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Cellular Respiration help

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Cellular Respiration help

Postby leftventricle » Wed Dec 01, 2010 4:26 am

I have a unit test on Cellular respiration in cells in like 3 days so I was just coming here to ask a few questions.

1) What is cAmp? I know it's Cyclic adenosine monophosphate and it's a type of ATP but what's its significance? Our teacher never went over this and I am curious.

2) Is heat generated in human cellular respiration along with ATP? I know the whole point of cellular respiration in phases is to have less waste comparative to a test tube combustion of glucose...so does that mean no heat is generated?

3) Which phases require O2 in cellular respiration?
Glycolysis doesn't, but why? Because it's in the cytoplasm....I think but I can't explain anymore.
Pyruvate oxidation does? I would assume so since it's in the name.
What about Krebs?
ETC obviously does...since it's the greatest oxidizing agent for the electrons through the transport proteins.

I also heard that lactic acid can be formed if you don't have sufficient O2 when working out for your cells to use and thus you feel pain if you haven't breathed properly during your workout.

4) AND WHAT THE HECK IS THIS "coASH" business...I know if I studied that section a bit more I may be able to understand it but...it's still cconfusing.
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Postby JackBean » Wed Dec 01, 2010 10:21 am

1)
i) it's cAMP
ii) it's cyclic adenosine MONOphosphate, so it can NOT be a type of adenosine TRIphosphate :roll:
iii) it functions as so called second messanger AKA substance produced by the cell after trigering receptor by binding of some ligand. Look into some regulations of metabolism, I'm pretty sure you will find plenty of informations

2) no, the efficiency is not 100% and you should be able to calculate the efficiency as you know the G0 of Glc and ATP and you know how many ATPs are produced...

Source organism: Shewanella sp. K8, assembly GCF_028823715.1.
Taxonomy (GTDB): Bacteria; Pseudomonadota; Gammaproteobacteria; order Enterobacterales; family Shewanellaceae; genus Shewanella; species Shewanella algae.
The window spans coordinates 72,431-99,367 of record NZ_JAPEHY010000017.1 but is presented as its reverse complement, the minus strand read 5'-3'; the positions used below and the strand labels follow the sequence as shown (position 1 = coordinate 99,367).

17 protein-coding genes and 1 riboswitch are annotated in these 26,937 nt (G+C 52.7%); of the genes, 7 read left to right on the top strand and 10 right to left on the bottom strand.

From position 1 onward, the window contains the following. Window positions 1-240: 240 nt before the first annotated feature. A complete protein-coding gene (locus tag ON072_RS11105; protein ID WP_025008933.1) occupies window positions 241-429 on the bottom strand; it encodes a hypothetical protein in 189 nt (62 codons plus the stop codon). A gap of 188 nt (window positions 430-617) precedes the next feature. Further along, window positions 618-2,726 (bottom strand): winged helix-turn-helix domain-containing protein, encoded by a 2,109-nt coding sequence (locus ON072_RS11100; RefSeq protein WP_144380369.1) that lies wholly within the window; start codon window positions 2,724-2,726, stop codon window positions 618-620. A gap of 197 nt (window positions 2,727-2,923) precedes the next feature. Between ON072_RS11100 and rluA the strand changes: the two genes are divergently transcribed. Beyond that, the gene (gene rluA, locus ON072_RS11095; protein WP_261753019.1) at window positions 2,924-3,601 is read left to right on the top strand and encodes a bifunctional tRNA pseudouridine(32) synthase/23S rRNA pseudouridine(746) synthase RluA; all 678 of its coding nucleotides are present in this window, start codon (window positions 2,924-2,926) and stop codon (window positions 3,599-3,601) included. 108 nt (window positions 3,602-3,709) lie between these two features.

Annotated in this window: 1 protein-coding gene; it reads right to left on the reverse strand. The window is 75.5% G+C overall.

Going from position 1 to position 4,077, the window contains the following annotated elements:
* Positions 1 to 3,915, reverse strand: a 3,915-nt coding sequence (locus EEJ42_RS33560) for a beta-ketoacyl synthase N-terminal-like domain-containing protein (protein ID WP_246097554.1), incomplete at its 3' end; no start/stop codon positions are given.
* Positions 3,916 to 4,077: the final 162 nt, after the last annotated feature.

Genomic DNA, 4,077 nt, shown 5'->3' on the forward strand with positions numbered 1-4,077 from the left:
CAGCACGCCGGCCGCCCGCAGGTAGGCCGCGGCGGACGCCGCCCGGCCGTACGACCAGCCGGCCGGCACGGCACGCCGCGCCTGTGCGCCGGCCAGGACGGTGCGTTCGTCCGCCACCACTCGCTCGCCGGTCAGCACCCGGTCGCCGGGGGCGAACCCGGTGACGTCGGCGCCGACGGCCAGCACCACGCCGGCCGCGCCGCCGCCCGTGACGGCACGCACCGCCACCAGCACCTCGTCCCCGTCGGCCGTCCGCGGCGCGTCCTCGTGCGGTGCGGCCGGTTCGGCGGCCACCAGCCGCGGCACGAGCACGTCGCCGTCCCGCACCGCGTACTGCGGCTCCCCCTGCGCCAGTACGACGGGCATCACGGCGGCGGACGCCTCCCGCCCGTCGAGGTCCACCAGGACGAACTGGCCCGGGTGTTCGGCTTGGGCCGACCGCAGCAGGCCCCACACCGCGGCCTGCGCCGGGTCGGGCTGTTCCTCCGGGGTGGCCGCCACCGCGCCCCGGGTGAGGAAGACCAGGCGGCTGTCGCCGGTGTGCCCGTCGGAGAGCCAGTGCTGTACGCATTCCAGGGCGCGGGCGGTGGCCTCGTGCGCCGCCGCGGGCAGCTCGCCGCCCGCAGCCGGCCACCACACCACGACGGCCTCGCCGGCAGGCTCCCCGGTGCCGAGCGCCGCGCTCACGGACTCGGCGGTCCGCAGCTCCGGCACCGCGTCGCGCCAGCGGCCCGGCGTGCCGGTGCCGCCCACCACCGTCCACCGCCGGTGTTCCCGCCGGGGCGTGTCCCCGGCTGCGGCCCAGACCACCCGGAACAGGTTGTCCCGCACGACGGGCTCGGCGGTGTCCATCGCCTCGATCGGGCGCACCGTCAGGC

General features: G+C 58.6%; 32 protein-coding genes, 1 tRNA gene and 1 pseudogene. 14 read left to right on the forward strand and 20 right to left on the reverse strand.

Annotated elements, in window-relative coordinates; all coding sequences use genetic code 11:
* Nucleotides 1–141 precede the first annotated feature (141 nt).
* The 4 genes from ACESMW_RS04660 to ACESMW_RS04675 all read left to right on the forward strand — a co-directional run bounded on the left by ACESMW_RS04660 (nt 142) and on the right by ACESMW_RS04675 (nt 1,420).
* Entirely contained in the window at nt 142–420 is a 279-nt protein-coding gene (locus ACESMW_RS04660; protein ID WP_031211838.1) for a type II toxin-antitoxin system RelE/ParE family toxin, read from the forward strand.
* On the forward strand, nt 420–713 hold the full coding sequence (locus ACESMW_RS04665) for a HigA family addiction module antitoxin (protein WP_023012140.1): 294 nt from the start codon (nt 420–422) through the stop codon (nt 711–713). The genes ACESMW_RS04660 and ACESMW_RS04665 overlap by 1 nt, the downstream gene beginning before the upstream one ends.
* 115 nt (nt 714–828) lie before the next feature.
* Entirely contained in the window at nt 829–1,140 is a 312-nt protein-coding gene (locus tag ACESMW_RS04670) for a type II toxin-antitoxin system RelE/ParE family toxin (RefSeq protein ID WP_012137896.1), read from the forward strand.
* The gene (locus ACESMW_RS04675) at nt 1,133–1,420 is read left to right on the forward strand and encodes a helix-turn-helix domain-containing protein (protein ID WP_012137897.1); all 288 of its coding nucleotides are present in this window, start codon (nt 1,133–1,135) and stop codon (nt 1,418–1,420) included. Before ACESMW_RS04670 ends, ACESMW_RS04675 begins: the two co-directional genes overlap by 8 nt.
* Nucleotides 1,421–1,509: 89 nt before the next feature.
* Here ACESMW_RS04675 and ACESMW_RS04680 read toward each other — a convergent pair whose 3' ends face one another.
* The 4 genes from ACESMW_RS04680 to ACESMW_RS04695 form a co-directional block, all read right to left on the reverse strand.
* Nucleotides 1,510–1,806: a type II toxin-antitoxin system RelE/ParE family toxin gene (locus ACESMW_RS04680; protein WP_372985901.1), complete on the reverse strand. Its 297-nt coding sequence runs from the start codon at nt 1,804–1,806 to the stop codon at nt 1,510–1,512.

3)
glycolysis - so, because the pathway is in cytosol, it does not use oxygen, but other pathway, which is localised in mitochondrion surrounded with cytoplasm, can use oxygen? What logic is that?
pyruvate oxidation - you can oxidase with anything, not only oxygen. How is the enzyme exactly named?
Krebs - well, this is tricky one. It does not use directly oxygen, but does not run anaerobically, because it needs the cofactors, which are regenerated in ETC only by use of oxygen. What bring us to the lactic acid: if you do not have enough oxygen, the TCA cycle (and ETC of course) stops, but the glycolysis is still running (you need to take the energy from somewhere...), but even glycolysis needs some cofactors. And these are regenerated by reduction of pyruvate to lactate.
ETC - yes, but your reasoning is wrong again

4) It's CoA AKA coenzyme A which has sulhydryl group (-SH) and that's the reason, why is it sometimes writen as CoASH (or CoA-SH), especially, when you do not want to write the complete formula (it's quite long and complicated), but you need to put it into some equation. I'm sure that with these informations you will be able to study more, because these are the biochemistry basics, which you REALLY should know!
http://www.biolib.cz/en/main/

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Postby leftventricle » Sun Jan 02, 2011 9:24 am

Thanks for answering my questions!

But since the efficiency is not 100%, where is the heat going inside your cells?

And for ETC - the reason that it needs oxygen is because oxygen is required to reduce the electrons from the cofactors (NADH, FADH2) and thus the cofactors can be recycled back to mitochondria for Kreb's cycle?

But for glycolysis - the carriers are different (ie the NAD+ is cytoplasmic) and has no relation to the ETC, thus can still occur without oxygen?
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Postby jmm » Mon Jan 03, 2011 3:32 am

The heat generated is what keeps your body from freezing.
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Re:

Postby JackBean » Tue Jan 04, 2011 4:49 pm

leftventricle wrote:But since the efficiency is not 100%, where is the heat going inside your cells?

As said, it's lost as heat.

leftventricle wrote:And for ETC - the reason that it needs oxygen is because oxygen is required to reduce the electrons from the cofactors (NADH, FADH2) and thus the cofactors can be recycled back to mitochondria for Kreb's cycle?

Not really, that's the reason, why TCA cycle is oxygen-dependent, although the oxygen is not involved at all. But regarding ETC its simply because w/o oxygen it gets fastly saturated with electrons and simply stops

leftventricle wrote:But for glycolysis - the carriers are different (ie the NAD+ is cytoplasmic) and has no relation to the ETC, thus can still occur without oxygen?

Could be. The point is, there is high enough capacity to reoxidize the coffactors by lactate dehydrogenase. However, when there is enough oxygen, the electrons are shuttled to mitochondria as well.
http://www.biolib.cz/en/main/

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